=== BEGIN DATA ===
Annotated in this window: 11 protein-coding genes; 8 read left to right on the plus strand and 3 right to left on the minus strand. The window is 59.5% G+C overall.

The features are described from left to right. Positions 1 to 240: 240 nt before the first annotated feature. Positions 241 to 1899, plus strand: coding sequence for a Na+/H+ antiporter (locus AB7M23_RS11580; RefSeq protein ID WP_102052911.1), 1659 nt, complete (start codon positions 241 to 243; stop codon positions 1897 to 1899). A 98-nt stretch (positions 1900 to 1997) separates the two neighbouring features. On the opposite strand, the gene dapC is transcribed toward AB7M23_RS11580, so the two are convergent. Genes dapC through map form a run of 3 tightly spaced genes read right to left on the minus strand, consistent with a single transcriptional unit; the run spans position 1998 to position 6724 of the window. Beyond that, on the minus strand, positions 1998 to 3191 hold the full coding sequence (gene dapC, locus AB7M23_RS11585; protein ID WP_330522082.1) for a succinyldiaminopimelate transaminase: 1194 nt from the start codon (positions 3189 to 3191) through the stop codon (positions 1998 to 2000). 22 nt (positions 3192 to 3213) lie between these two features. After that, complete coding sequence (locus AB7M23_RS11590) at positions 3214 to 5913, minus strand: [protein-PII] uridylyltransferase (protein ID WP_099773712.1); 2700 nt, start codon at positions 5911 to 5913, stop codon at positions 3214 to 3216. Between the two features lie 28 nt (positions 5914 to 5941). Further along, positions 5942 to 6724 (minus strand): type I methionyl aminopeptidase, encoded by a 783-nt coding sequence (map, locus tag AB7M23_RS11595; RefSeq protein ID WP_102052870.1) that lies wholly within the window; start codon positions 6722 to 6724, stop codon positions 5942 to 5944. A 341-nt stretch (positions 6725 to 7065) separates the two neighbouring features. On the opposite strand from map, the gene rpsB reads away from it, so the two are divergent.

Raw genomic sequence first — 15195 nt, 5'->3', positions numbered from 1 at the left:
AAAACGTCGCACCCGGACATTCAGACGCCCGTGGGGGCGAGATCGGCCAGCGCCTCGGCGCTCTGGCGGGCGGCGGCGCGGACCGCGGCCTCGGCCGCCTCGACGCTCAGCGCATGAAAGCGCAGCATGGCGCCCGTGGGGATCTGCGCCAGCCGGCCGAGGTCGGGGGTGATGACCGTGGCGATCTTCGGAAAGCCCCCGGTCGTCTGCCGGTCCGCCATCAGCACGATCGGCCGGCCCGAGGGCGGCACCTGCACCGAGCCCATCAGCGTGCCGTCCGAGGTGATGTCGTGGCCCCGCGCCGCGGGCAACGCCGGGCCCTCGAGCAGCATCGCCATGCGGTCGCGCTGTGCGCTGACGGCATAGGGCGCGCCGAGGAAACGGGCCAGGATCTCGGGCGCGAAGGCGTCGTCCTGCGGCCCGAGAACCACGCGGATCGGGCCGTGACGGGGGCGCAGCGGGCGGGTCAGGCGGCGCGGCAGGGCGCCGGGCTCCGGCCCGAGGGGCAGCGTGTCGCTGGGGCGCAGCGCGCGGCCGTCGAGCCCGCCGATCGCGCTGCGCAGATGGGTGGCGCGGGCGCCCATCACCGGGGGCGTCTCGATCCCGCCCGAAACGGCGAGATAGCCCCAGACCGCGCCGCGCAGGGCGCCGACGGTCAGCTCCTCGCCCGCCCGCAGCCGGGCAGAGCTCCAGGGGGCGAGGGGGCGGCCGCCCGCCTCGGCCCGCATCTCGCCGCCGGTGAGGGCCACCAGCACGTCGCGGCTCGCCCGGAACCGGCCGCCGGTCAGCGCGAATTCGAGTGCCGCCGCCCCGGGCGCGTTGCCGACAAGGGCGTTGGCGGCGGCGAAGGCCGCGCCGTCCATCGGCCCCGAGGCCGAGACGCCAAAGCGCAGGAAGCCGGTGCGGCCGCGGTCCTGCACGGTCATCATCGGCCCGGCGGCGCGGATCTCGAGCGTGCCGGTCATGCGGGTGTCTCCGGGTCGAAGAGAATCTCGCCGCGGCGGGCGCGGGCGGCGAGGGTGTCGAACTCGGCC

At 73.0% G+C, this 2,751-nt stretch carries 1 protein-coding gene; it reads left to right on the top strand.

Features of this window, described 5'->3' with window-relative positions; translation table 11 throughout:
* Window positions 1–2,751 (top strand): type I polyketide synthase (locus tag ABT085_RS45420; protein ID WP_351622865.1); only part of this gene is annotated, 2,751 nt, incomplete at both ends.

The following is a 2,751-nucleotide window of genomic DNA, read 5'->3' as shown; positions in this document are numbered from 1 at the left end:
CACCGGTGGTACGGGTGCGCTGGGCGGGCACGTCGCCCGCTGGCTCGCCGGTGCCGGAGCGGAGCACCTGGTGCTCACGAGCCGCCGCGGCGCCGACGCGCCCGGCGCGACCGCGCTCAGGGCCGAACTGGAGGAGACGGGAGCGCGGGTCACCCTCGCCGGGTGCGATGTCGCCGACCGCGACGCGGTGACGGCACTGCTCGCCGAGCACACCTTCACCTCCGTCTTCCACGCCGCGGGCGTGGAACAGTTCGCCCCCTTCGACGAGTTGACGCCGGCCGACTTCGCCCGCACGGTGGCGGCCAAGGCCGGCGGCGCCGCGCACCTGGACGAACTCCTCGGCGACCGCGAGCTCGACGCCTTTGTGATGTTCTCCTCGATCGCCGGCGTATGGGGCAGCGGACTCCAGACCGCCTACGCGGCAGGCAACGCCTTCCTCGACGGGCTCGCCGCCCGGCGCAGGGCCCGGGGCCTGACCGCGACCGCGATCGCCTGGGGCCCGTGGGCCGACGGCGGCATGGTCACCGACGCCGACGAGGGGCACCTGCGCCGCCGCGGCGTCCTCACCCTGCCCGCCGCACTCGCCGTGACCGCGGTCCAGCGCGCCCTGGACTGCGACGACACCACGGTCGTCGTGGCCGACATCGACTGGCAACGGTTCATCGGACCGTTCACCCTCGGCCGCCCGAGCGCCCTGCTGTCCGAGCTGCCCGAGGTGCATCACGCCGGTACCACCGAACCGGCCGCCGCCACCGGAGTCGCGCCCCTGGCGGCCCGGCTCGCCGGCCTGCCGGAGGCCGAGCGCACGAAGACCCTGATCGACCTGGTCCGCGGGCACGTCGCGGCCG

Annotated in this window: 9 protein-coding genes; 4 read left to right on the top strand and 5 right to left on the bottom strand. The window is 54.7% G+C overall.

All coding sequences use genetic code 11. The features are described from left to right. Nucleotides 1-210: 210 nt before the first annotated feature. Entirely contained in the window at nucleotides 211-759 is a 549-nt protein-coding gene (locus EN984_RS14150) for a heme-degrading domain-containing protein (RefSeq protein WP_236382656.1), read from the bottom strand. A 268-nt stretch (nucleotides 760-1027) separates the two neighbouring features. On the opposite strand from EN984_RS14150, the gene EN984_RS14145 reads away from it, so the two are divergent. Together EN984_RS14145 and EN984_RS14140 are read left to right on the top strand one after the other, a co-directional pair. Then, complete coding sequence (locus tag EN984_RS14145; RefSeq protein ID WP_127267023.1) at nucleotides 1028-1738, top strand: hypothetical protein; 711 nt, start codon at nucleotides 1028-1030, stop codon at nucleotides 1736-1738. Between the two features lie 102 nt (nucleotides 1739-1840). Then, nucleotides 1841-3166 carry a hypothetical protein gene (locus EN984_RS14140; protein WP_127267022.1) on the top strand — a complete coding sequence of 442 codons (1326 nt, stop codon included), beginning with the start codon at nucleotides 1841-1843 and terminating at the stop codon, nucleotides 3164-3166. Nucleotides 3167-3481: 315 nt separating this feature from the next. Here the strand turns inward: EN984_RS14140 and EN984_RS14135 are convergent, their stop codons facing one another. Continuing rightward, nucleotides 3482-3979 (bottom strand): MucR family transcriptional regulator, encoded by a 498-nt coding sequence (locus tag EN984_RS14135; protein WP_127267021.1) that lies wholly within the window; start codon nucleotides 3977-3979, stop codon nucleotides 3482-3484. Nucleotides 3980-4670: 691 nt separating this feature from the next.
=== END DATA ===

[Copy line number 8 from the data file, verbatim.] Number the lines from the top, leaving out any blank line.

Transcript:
The following is a 2,751-nucleotide window of genomic DNA, read 5'->3' as shown; positions in this document are numbered from 1 at the left end: